MONTREAL/TORONTO, July 28 (Reuters) - Global airlines will push to get “neutral information” on whether to use or avoid airspace over conflict zones at Tuesday’s meeting of the U.N. aviation agency and other airline bodies, a European-based airline industry source said.
The U.N. agency, the International Civil Aviation Organization (ICAO), has invited the heads of the airline industry, airports and the world’s air traffic control networks to the Montreal meeting to discuss what needs to be changed to ensure that airliners are flying in secure airspace after the downing of a Malaysian airliner over Ukraine on July 17 took 298 lives.
The meeting is likely to hear calls for wider international powers to intervene when a country fails to monitor threats to its airspace. The Malaysia Airlines crash occurred after Ukraine left open air corridors that lay within the range of the missile blamed for destroying the jet.
Airlines, represented by International Air Transport Association, will tell the meeting they urgently need improved access to “neutral information based on objective criteria,” the industry source said.
”Airlines do not have CIA operatives working for them,“ said the source who spoke on condition of anonymity. ”At the end of the day, airlines have to decide whether to fly or not based on accurate information.
“Yet some countries will never, ever say there is a problem with their airspace even if there really is a problem with their airspace. This does not make it easy for airlines.”
On Monday, Emirates Airline announced it would stop flying over Iraq to protect against the threat of militants on the ground.
ICAO currently has a limited role and cannot open or close airspace. It issued an advisory this year, warning of a jurisdictional risk posed by two sets of air traffic controllers directing traffic over the Crimea region.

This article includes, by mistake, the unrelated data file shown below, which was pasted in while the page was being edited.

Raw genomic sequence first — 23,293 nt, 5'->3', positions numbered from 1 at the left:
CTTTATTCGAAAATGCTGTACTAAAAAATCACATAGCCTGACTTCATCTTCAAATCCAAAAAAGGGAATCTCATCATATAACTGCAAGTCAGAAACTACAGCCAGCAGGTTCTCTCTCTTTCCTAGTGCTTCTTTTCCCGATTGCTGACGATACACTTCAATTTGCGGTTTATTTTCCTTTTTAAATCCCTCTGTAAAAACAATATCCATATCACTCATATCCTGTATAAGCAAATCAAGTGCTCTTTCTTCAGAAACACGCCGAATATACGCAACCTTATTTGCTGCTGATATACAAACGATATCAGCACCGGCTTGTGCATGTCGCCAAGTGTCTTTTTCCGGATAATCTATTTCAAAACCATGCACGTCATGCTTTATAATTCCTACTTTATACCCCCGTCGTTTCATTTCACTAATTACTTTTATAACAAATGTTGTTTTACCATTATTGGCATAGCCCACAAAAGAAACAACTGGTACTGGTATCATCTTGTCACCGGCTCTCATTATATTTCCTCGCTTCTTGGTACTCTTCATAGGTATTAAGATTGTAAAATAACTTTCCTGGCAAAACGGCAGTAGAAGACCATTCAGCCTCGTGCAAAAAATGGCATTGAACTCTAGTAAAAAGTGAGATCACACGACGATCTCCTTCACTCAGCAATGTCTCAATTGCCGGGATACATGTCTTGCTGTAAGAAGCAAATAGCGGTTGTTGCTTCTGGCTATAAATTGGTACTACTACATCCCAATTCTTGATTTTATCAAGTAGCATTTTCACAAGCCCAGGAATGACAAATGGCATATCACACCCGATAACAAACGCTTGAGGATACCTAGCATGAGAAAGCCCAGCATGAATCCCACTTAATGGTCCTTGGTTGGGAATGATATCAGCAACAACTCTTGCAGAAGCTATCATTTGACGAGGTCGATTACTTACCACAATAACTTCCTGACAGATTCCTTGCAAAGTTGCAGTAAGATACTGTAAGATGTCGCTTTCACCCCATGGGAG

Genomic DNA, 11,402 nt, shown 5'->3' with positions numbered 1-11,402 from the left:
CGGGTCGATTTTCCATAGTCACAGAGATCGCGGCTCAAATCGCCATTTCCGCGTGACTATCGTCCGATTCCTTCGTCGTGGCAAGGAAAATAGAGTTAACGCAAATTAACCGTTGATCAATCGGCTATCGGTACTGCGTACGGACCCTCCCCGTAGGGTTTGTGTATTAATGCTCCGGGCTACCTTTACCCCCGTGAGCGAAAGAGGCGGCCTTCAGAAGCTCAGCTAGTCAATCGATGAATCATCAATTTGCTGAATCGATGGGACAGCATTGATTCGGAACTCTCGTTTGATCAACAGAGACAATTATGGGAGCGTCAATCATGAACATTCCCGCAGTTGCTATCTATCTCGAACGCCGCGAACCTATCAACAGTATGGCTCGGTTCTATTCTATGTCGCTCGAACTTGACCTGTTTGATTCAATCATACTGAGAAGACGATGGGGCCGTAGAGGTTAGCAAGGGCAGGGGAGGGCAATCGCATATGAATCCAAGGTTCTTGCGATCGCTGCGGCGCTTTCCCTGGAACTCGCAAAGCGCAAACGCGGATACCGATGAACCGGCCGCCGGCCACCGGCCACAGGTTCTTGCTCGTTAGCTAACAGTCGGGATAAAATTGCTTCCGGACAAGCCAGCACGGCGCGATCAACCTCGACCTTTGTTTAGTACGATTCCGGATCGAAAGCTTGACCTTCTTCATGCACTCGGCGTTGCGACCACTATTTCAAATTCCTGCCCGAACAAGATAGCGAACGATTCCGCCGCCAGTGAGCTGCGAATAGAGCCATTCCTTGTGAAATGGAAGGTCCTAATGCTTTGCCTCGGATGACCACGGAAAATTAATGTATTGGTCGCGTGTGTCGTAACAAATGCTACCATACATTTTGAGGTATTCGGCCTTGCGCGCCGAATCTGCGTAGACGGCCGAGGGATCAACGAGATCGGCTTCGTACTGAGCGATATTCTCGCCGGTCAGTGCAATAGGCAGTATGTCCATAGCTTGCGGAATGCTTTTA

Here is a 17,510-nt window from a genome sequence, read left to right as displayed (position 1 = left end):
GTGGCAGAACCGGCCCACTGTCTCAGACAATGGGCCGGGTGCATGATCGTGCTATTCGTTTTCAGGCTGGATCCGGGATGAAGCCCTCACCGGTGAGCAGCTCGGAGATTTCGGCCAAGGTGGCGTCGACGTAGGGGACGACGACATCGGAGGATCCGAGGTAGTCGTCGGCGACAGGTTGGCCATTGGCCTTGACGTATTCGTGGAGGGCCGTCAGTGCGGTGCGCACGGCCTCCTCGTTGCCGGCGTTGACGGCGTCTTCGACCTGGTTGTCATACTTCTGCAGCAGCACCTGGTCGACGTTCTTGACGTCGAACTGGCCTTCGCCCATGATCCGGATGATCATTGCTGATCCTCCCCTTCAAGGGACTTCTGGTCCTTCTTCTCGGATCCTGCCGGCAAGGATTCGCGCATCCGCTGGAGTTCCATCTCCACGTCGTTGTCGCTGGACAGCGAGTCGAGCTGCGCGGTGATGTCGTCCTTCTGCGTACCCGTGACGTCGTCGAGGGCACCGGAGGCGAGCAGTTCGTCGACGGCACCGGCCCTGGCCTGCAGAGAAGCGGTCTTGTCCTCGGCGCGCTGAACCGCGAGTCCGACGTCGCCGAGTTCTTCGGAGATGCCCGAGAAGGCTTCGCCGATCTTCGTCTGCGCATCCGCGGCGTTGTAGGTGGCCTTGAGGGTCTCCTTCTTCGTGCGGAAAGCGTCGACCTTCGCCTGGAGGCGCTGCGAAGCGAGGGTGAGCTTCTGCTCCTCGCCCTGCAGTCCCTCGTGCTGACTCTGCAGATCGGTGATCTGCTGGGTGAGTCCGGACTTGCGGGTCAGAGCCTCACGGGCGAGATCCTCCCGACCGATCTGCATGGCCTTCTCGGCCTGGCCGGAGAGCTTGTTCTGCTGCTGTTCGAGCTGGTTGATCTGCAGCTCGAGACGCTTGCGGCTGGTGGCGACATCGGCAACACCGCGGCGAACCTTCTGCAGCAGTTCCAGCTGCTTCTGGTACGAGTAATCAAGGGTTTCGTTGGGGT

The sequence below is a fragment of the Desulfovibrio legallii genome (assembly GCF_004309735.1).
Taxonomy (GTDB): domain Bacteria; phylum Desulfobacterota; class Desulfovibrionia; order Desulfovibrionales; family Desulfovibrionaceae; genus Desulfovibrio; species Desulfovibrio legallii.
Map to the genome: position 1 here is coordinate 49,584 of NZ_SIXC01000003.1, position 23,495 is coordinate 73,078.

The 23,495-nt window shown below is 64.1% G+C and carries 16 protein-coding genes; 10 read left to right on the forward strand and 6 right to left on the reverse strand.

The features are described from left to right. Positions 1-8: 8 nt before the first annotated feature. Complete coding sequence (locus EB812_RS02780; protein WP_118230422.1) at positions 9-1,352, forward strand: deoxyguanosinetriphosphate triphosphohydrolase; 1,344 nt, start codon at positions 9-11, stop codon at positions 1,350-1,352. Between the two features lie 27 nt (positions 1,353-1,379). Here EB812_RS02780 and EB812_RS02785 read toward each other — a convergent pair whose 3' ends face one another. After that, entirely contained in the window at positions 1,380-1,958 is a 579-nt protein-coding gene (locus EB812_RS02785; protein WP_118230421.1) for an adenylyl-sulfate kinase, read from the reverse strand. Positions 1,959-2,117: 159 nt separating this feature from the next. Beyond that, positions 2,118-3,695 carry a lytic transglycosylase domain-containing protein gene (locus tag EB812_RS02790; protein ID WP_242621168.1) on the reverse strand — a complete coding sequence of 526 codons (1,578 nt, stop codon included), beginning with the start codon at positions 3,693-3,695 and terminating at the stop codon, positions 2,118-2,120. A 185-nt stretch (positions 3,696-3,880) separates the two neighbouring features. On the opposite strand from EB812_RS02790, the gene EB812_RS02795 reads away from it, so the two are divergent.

Enhancing ICAO’s role to give it the authority to tell airlines where to fly, or to tell its members what to do with their airspace, would test rules that dates back to World War One peace agreements and are enshrined in ICAO’s founding charter.
It would also require the agency to obtain sensitive information from its member states about their internal military and political affairs.
Diplomats say any attempt to tamper with the sovereignty of airspace could set broader precedents that make quick results unlikely. The United States has already said it is not seeking changes to ICAO’s guidelines.
The Civil Air Navigation Services Organisation, involved in Tuesday’s meeting, has also said it is not pushing for a central body to provide oversight or issue advisories.
While ICAO is unlikely to gain broad regulatory powers, some U.N. agency insiders and industry experts said the agency could help keep country regulators better informed.
It already publishes a Global Risk Context Statement, which describes risks to airliners in broad terms. The document highlights the risk of shoulder-mounted missiles, for example. But it does not say where in the world these risks are most severe, information of crucial interest to airlines.
One council representative raised the possibility of expanding the Risk Context Statement to include more details about regional conflicts.
“Nonbinding advisories may be possible,” said another source familiar with ICAO. “Airlines want ICAO’s involvement as ICAO may have better access to government sources of security intelligence, and thus could help make better information available to airlines.”
But governments may not be eager to share sensitive military intelligence, and singling out particular regions could anger some states.
“Where ICAO has success is where they keep out of politics, as much as possible,” said David Mackenzie, a Canadian professor who has written a history of the U.N. agency.
Even if there is a consensus in favor of expanding ICAO’s role in some way, it may not last.
“When there are challenges, people want ICAO to get involved,” said a second council representative. “But when we are further away from problems, the states would like ICAO to go away.” (Additional reporting by Tim Hepher in Paris; Editing by Amran Abocar; and Peter Galloway)